Meanwhile, here's an excellent essay written by an Iraq War veteran, originally published in the Seattle Post-Intelligencer. Thank you, Evan Knappenberger, for speaking out - and for your moral clarity.
Acknowledge soldier's right to object
by Evan Knappenberger
When I joined the Army shortly after the invasion of Iraq in 2003, my friends and family raised many serious questions that, after almost four years on active duty and two years of college, I have only now started addressing.
As an 18-year old, I deferred answering morally charged questions like "are you ready to kill human beings?" and "what if you change your mind?" partly because the Army recruiters claimed that I would not kill in my chosen occupation. As easy, however, as it is to blame faulty recruiting practices for the dysfunctional ethics of my past, honesty dictates a more thorough self-disclosure now.
As a high school senior I was unaware of the potency of the moral dilemmas to which my community was attempting to alert me. Neurobiology tells us that the capacity for reasoning is not fully developed in the human brain until the mid-twenties or later. It was illogical for my elders to expect me -- as an 18-year-old -- to be capable of comprehending the moral complexities of the war I was eager to join; just as today it is unreasonable to expect any teenager to be capable of understanding death, violence, the codes of military justice, or military obligations. It is an irresponsible society that binds its sons and daughters to a lifestyle of military discipline and the rigors of combat without acknowledging the imminence of their natural cognitive and moral development.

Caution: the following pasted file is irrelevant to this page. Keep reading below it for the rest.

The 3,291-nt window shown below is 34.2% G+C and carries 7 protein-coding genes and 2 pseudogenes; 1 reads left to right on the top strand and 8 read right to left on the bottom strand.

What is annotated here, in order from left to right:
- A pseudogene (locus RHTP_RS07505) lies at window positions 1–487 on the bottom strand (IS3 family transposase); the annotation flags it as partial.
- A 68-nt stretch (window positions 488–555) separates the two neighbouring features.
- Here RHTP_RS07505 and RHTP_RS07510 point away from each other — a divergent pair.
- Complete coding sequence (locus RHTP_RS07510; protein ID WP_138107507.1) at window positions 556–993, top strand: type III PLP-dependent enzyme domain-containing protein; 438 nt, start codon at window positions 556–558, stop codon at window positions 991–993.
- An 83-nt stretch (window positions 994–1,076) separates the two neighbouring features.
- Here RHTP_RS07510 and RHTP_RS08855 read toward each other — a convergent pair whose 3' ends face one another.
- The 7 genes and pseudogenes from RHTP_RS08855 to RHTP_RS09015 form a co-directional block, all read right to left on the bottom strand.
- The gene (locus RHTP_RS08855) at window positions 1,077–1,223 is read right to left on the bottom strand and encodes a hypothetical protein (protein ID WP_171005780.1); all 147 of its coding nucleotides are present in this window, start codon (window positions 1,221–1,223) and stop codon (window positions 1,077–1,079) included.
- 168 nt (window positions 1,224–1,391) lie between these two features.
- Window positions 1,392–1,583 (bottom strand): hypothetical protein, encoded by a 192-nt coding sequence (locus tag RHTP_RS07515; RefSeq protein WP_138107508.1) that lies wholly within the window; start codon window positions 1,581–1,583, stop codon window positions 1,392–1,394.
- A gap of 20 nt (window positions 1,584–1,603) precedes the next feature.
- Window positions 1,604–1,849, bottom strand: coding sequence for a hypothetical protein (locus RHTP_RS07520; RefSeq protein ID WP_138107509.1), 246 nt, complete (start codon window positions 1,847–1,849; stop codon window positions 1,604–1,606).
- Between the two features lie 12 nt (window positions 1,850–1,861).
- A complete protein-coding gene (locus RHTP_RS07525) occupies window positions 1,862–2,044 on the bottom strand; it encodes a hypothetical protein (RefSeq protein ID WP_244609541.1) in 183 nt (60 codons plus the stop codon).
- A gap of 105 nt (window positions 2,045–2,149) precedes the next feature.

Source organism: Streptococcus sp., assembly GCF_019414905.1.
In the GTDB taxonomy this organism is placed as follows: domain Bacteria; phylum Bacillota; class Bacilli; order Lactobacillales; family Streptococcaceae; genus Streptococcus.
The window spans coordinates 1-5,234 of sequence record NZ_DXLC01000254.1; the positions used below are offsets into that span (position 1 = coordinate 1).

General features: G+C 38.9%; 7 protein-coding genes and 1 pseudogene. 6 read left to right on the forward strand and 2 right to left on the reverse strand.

Considering this, as well as our nation's foundational principle of individual self-determination, it is profoundly hypocritical that we refuse to recognize the natural rights of the war resister. In an "all-volunteer" military, refusal to serve for any reason should be honored and recognized as the milestone of a mature mind, just as refusal of any voluntarily violent civilian occupation would be honored.
It should be noted that refusal to serve can take forms other than conscientious objection. The praxis of personal experience is a powerful teacher, especially to soldiers who believe that the occupation of Iraq or Afghanistan is unjustifiable in itself. Though they volunteered, they retain the right to change their minds, just as they retain the right to change political and religious affiliations.
Soldiers objecting to specific wars should be given the same conscientious objector status as those who stand against all war, and honorably discharged without prejudice. Were this doctrine fairly practiced, perhaps political-military expeditionism would become as militarily impractical as it is financially unrewarding. And, if the soldiery was able to exercise an independent and informed judgment, maybe military operations would be more successful than they have been at times.
In the years since I was first asked those challenging questions, I have come to a hard-won conclusion that conventional values do not follow the rules of conventional wisdom. I believe now that the mistaken equation of war-resistance to cowardice is an outdated and primitive notion, as barbaric and uncivilized as racism and patriarchy. In fact, true cowardice often hides behind a weapon, a flag, a uniform, or a particular shade of skin, and rarely behind matters of conscience.
I know now that there is no ethics that can balance the right of individual self-determination with the subjective pragmatics of military law. It is illogical to believe that an Army that does not recognize the right of its soldiers to object can defend the right of dissent at all. I did not earn the prerogative of social protest, as some tell me, through my service. It was there all along.
Until our country accepts and affirms the rights of war resisters, teenagers will continually be forced (as I was) into choosing between the unjust consequences of breaking the silence, or committing injustices themselves. Our young soldiers deserve better than this catch-22.
Evan Knappenberger is an Iraq War veteran and a Davis-Putter Scholar at Whatcom Community College in Bellingham.